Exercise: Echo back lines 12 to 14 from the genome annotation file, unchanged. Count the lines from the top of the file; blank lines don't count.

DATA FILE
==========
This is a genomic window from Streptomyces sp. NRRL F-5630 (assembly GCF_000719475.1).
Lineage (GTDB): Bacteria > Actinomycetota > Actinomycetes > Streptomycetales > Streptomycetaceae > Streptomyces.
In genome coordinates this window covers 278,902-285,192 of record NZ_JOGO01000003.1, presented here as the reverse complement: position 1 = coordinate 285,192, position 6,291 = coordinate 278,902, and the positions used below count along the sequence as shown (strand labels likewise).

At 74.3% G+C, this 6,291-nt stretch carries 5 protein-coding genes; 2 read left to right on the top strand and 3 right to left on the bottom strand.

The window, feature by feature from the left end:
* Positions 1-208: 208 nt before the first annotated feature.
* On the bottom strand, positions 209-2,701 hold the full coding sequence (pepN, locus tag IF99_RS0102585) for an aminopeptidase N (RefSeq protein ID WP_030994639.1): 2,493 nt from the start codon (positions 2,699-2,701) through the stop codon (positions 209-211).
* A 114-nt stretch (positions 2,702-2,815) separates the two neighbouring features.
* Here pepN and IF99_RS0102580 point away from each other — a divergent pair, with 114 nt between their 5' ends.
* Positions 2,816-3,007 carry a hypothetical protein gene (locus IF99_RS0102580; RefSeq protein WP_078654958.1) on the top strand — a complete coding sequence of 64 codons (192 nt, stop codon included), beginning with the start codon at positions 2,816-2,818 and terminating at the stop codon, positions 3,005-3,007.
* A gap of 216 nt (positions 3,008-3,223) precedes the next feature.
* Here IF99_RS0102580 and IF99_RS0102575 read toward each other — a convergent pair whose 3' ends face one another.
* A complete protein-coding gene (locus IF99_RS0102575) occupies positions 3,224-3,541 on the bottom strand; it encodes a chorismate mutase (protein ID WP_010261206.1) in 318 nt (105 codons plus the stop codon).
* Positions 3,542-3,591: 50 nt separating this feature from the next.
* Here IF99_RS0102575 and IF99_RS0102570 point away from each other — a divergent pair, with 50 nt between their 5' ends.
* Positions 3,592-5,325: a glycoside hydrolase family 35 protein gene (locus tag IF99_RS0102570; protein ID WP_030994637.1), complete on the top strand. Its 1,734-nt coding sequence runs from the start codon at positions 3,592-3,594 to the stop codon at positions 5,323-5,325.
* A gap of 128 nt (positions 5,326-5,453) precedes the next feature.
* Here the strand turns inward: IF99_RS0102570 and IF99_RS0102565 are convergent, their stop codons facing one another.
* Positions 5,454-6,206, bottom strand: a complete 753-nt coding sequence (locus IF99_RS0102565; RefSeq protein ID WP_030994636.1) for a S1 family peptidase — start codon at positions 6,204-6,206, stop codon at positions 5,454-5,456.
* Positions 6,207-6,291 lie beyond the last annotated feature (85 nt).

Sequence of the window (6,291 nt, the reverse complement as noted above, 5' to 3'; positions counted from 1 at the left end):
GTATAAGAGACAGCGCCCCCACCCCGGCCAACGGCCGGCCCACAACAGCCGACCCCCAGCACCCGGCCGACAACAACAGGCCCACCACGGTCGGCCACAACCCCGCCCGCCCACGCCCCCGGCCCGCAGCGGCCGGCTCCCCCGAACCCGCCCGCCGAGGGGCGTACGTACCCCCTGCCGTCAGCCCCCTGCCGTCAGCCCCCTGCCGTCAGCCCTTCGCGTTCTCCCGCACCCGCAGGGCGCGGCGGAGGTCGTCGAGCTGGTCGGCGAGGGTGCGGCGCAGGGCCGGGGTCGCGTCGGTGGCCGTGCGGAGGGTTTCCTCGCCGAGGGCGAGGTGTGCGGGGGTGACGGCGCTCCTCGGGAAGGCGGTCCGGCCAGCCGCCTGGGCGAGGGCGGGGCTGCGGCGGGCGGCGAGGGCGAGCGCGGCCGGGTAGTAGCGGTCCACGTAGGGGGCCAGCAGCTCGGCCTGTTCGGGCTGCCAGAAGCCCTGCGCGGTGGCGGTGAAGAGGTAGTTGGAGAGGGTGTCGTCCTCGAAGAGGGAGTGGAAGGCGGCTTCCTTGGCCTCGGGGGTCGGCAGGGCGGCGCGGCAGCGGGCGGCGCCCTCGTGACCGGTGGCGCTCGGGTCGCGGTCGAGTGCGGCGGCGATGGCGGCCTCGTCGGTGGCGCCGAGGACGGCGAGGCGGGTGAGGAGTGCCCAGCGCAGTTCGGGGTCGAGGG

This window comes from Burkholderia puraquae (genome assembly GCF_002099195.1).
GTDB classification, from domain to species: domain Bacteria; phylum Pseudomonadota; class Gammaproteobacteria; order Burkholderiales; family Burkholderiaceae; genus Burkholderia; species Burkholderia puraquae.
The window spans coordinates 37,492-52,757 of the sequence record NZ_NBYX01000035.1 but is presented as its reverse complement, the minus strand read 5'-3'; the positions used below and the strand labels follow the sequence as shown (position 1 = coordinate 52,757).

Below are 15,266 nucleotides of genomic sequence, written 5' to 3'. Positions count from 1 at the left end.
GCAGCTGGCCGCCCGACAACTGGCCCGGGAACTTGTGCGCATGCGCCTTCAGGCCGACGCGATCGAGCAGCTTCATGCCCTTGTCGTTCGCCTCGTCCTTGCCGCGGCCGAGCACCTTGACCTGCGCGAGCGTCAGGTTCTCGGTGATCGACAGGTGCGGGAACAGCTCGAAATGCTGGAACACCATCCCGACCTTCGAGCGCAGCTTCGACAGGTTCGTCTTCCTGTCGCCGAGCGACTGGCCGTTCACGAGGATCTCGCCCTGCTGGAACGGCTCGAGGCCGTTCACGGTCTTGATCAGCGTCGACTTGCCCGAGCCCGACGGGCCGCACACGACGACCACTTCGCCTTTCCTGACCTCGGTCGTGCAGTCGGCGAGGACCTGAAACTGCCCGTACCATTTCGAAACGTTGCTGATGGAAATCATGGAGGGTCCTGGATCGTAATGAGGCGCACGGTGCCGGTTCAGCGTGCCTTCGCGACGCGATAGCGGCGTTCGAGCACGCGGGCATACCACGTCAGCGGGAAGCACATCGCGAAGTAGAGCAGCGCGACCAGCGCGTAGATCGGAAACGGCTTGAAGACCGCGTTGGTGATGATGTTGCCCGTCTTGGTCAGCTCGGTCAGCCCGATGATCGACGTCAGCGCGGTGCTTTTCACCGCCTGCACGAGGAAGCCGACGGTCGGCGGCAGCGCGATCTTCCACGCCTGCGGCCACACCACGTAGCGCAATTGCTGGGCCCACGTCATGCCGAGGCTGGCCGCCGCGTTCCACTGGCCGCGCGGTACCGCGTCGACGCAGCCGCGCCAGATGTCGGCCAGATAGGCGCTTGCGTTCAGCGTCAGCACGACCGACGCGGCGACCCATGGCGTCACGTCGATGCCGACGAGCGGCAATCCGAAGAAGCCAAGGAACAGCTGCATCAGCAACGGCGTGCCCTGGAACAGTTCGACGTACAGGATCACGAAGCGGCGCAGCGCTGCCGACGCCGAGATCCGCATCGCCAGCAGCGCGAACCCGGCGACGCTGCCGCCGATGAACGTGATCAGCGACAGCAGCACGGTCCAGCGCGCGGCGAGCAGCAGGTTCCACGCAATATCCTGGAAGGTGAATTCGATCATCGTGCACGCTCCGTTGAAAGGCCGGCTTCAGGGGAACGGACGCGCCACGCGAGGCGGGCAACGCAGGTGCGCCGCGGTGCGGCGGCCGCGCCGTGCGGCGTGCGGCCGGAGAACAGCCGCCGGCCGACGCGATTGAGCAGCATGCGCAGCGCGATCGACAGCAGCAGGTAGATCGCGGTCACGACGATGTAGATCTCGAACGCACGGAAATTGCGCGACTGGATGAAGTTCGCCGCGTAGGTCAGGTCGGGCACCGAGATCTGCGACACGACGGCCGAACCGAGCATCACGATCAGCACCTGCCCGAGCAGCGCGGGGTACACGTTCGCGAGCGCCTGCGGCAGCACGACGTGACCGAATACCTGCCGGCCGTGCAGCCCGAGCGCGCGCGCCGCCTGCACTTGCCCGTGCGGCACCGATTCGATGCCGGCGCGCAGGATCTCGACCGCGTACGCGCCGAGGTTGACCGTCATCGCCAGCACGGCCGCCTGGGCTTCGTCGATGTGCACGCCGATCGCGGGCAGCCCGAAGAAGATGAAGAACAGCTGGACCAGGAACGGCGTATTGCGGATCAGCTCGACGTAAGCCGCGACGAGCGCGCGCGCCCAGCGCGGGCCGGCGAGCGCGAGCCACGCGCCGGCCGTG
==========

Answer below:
* Here IF99_RS0102580 and IF99_RS0102575 read toward each other — a convergent pair whose 3' ends face one another.
* A complete protein-coding gene (locus IF99_RS0102575) occupies positions 3,224-3,541 on the bottom strand; it encodes a chorismate mutase (protein ID WP_010261206.1) in 318 nt (105 codons plus the stop codon).
* Positions 3,542-3,591: 50 nt separating this feature from the next.